Matthew 11:14 says, “And if you are willing to accept it, John himself is Elijah who was to come. He who has ears to hear, let him hear.” So does that mean John was the second coming of Elijah?
This is a good question and one of those that takes a bit of digging. In fact, this is not one of those surface questions that one is probably going to understand without context. The answer is easy and won’t take long, so in the interest of keeping this interesting, let me use it to express some truths about our life with the Bible.
The Bible is truly an amazing book. It is really a collection of writings of various sorts. Some of it is just historical, some is prophecy, some is poetry, and some, letters to people. With this knowledge, we have to understand that all of these things in life, you read differently. For example, if I write a poem to my wife, it will read very different than a letter to a group of people or a news article on current events. That knowledge is incredibly important.
The Bible is a very complex book that can teach someone on its simple and surface level but also be a wealth of deep knowledge for an advanced scholar. That understanding should never be thrown out but embraced. Part of embracing that is to realize, if you read it just for a devotional, to get closer to God, there may be things you come across that you will not understand fully. If you desire to understand those things in more depth, you must give yourself to studying.
As always, context matters in understanding this scripture. It’s a context one may not just pick up 2000 years from when it was written. Jesus was speaking to Jews who had a very different understanding of the world around them. Some of us have had some sort of religious upbringing. In that, certainly there are traditions and ideas you might get that others would not if they were brought up differently. This scripture is like that.
In that day, prophecy and prophets were considered to be rare. People had an understanding of old time prophets like Elijah, who looked and acted a certain way. When John came prophesying (like Elijah) in the wilderness about the Kingdom of God, dressed similarly to the way Elijah dressed, eating what Elijah ate, he came “in the spirit” of Elijah. This had been prophesied as well. Malachi 4:5-6 (NASB) says, “Behold, I am going to send you Elijah the prophet before the coming of the great and terrible day of the LORD. He will restore the hearts of the fathers to their children and the hearts of the children to their fathers, so that I will not come and smite the land with a curse.” In true Biblical prophetic fashion, it was harkening back to something of old. It wasn’t that God was actually sending Elijah, but He sent one in that spirit, LIKE Elijah. This was a way of making it clear to them, and probably also why so many ran to see him.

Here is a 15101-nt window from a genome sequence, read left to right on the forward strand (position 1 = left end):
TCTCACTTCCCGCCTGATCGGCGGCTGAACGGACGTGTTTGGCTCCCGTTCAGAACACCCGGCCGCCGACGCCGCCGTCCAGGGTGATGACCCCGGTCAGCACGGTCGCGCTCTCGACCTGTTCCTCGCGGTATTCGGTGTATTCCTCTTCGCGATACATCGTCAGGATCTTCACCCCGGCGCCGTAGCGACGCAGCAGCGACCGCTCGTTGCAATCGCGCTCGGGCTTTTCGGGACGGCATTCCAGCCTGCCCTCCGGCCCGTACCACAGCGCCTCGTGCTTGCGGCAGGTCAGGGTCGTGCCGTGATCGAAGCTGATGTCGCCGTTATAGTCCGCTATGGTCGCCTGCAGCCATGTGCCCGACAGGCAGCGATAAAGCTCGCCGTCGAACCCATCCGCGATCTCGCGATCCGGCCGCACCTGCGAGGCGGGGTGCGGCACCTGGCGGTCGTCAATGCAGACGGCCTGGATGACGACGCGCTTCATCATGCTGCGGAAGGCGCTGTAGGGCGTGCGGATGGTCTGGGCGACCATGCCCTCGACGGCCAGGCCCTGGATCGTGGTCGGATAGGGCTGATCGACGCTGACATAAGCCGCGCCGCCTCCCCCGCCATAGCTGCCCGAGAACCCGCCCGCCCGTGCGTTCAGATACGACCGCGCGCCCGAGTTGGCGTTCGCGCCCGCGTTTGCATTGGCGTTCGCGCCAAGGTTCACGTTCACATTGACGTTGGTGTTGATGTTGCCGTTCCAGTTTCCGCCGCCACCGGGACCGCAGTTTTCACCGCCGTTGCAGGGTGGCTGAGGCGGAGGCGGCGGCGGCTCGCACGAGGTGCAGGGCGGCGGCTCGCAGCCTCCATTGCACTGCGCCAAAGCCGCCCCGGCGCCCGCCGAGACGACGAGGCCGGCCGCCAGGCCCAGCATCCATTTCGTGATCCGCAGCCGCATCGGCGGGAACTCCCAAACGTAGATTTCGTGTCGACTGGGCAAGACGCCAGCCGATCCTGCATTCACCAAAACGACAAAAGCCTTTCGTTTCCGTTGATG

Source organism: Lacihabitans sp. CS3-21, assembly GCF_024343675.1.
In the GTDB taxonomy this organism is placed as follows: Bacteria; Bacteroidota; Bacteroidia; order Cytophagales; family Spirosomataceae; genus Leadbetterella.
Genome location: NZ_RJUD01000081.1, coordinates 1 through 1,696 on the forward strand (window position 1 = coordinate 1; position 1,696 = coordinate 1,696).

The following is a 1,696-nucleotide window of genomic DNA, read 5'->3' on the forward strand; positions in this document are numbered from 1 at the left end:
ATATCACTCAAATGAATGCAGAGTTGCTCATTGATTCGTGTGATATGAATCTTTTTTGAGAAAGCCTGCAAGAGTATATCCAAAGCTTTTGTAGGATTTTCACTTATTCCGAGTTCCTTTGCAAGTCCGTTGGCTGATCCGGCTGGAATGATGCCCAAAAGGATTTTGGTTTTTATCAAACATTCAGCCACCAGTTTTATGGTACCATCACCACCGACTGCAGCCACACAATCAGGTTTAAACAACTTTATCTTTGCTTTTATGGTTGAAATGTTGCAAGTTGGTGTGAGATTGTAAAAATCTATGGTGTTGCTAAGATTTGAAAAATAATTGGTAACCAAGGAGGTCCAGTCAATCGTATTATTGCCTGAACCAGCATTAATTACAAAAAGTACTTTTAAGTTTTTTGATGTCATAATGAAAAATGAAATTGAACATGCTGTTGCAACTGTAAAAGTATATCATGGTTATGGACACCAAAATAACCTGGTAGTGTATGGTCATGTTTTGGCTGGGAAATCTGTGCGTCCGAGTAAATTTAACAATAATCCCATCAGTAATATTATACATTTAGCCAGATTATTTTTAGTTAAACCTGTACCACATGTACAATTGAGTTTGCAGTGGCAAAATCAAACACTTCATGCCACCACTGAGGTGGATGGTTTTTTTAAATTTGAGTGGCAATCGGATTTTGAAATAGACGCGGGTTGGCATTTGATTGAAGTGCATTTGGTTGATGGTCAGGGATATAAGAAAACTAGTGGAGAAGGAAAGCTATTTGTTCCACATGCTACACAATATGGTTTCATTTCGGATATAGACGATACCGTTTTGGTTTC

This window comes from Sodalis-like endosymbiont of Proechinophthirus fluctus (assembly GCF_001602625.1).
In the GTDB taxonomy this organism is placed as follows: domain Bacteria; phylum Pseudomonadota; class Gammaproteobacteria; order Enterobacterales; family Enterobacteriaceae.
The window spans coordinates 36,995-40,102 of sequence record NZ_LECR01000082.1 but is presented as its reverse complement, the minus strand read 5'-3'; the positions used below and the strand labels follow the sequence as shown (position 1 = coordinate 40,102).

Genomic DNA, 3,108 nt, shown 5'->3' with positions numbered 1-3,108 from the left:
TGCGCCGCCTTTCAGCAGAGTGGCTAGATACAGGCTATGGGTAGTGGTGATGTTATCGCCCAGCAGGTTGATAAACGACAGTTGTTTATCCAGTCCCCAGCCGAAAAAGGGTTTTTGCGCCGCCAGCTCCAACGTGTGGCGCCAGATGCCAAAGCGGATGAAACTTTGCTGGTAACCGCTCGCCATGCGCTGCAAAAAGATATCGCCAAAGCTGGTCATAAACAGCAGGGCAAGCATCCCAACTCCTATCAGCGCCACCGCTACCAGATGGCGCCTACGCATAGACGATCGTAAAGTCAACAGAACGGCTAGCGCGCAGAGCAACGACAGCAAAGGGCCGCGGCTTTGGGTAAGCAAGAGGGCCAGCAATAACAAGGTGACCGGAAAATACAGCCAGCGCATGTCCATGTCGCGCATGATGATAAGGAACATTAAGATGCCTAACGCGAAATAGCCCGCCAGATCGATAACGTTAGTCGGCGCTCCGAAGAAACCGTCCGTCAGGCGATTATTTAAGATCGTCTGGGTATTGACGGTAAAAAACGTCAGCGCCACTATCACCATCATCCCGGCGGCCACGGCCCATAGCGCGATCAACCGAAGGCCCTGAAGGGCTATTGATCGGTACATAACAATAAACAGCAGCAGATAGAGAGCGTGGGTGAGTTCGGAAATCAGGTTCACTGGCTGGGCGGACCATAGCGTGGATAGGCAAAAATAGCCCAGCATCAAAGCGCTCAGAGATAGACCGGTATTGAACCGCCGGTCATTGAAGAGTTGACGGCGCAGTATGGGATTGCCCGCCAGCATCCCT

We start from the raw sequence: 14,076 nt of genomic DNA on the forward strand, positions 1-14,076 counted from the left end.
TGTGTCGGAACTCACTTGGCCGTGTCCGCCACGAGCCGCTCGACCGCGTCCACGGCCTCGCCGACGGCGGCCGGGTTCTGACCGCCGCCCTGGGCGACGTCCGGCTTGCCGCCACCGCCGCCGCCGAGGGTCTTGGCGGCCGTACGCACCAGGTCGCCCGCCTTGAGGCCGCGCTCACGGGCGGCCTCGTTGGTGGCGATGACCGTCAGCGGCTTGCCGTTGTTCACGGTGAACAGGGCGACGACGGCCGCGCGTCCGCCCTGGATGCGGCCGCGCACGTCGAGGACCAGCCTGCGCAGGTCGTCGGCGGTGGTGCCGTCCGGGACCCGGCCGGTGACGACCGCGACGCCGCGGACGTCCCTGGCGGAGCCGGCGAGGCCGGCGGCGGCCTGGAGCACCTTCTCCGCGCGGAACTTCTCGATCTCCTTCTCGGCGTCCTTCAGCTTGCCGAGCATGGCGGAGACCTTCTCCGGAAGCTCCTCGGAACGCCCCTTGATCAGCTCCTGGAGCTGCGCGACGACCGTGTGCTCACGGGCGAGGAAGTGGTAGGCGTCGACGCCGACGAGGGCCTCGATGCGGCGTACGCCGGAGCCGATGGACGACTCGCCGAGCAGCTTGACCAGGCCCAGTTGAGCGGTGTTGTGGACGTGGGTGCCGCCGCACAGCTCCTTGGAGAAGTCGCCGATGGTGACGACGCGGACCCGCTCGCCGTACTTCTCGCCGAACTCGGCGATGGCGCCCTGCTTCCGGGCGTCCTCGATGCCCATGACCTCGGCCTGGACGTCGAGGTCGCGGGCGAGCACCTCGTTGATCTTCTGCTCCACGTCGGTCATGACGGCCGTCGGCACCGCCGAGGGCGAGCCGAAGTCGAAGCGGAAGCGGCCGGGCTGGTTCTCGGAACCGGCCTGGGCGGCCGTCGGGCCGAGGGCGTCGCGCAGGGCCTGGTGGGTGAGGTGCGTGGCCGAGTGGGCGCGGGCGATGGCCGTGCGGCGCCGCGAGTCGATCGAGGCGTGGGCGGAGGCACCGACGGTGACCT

We see this theme a lot in scripture actually. As I have been studying Jesus, one thing becomes more and more clear, He wasn’t random in His actions. Many of the things He did either answered Jewish ideas or harkened back to something that had been done or thought before. Once we understand that, it actually makes what He did even that much more incredible! Notice Jesus said, “He who has ears to hear…” This is a common theme as well. Those closed-minded to what God was doing would never understand.
So how should this speak to us today? Basically, don’t put God in the box of what you think He ought to be and do! God is doing wonderful things in and through those who are open to Him. If we allow our religiousness to run us, it will also deceive us. When God is in something, you don’t have to ask if He is, it will be evident. Either by what He has said and done, or with undeniable proof. Trust God first, and through that trust and the study of His word, God will reveal Himself and His plans to you. His Spirit will assure you along the way, that is, if you have ears to hear!